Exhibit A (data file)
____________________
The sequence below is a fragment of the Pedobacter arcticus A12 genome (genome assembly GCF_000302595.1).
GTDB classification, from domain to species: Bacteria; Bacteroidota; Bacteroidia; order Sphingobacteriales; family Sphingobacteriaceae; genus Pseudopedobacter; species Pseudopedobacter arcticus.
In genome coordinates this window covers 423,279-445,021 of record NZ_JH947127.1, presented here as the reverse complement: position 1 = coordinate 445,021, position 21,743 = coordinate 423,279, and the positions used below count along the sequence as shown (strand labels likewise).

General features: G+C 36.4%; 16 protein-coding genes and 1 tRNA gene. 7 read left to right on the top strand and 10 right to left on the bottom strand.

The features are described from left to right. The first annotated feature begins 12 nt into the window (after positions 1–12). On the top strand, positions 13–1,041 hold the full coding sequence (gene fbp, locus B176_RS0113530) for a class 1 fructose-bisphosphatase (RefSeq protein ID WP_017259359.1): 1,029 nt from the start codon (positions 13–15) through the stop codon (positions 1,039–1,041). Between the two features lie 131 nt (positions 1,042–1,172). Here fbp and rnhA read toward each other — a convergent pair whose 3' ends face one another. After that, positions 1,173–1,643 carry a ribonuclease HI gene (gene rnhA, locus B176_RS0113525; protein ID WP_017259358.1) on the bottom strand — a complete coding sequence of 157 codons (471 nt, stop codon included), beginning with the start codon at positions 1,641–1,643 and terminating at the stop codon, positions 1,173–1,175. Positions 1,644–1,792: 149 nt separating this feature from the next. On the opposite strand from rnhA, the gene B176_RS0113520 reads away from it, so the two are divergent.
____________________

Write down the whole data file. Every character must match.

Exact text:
The sequence below is a fragment of the Pedobacter arcticus A12 genome (genome assembly GCF_000302595.1).
GTDB classification, from domain to species: Bacteria; Bacteroidota; Bacteroidia; order Sphingobacteriales; family Sphingobacteriaceae; genus Pseudopedobacter; species Pseudopedobacter arcticus.
In genome coordinates this window covers 423,279-445,021 of record NZ_JH947127.1, presented here as the reverse complement: position 1 = coordinate 445,021, position 21,743 = coordinate 423,279, and the positions used below count along the sequence as shown (strand labels likewise).

General features: G+C 36.4%; 16 protein-coding genes and 1 tRNA gene. 7 read left to right on the top strand and 10 right to left on the bottom strand.

The features are described from left to right. The first annotated feature begins 12 nt into the window (after positions 1–12). On the top strand, positions 13–1,041 hold the full coding sequence (gene fbp, locus B176_RS0113530) for a class 1 fructose-bisphosphatase (RefSeq protein ID WP_017259359.1): 1,029 nt from the start codon (positions 13–15) through the stop codon (positions 1,039–1,041). Between the two features lie 131 nt (positions 1,042–1,172). Here fbp and rnhA read toward each other — a convergent pair whose 3' ends face one another. After that, positions 1,173–1,643 carry a ribonuclease HI gene (gene rnhA, locus B176_RS0113525; protein ID WP_017259358.1) on the bottom strand — a complete coding sequence of 157 codons (471 nt, stop codon included), beginning with the start codon at positions 1,641–1,643 and terminating at the stop codon, positions 1,173–1,175. Positions 1,644–1,792: 149 nt separating this feature from the next. On the opposite strand from rnhA, the gene B176_RS0113520 reads away from it, so the two are divergent.